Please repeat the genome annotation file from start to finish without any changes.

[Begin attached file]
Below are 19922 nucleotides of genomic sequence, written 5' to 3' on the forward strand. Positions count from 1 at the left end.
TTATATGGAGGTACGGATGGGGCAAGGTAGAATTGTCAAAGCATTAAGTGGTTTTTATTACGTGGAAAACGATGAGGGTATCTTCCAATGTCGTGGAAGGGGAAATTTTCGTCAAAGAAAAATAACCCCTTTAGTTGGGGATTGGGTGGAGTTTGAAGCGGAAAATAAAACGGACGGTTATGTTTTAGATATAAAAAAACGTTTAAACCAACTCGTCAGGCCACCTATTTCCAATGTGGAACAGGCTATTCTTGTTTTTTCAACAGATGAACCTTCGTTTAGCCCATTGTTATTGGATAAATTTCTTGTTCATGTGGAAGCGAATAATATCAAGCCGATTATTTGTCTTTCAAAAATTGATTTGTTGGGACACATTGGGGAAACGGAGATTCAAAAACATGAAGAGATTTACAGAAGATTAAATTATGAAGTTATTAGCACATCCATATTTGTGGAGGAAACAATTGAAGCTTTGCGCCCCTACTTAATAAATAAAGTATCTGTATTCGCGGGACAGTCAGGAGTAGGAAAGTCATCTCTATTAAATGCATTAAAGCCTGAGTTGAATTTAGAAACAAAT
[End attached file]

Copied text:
Below are 19922 nucleotides of genomic sequence, written 5' to 3' on the forward strand. Positions count from 1 at the left end.
TTATATGGAGGTACGGATGGGGCAAGGTAGAATTGTCAAAGCATTAAGTGGTTTTTATTACGTGGAAAACGATGAGGGTATCTTCCAATGTCGTGGAAGGGGAAATTTTCGTCAAAGAAAAATAACCCCTTTAGTTGGGGATTGGGTGGAGTTTGAAGCGGAAAATAAAACGGACGGTTATGTTTTAGATATAAAAAAACGTTTAAACCAACTCGTCAGGCCACCTATTTCCAATGTGGAACAGGCTATTCTTGTTTTTTCAACAGATGAACCTTCGTTTAGCCCATTGTTATTGGATAAATTTCTTGTTCATGTGGAAGCGAATAATATCAAGCCGATTATTTGTCTTTCAAAAATTGATTTGTTGGGACACATTGGGGAAACGGAGATTCAAAAACATGAAGAGATTTACAGAAGATTAAATTATGAAGTTATTAGCACATCCATATTTGTGGAGGAAACAATTGAAGCTTTGCGCCCCTACTTAATAAATAAAGTATCTGTATTCGCGGGACAGTCAGGAGTAGGAAAGTCATCTCTATTAAATGCATTAAAGCCTGAGTTGAATTTAGAAACAAAT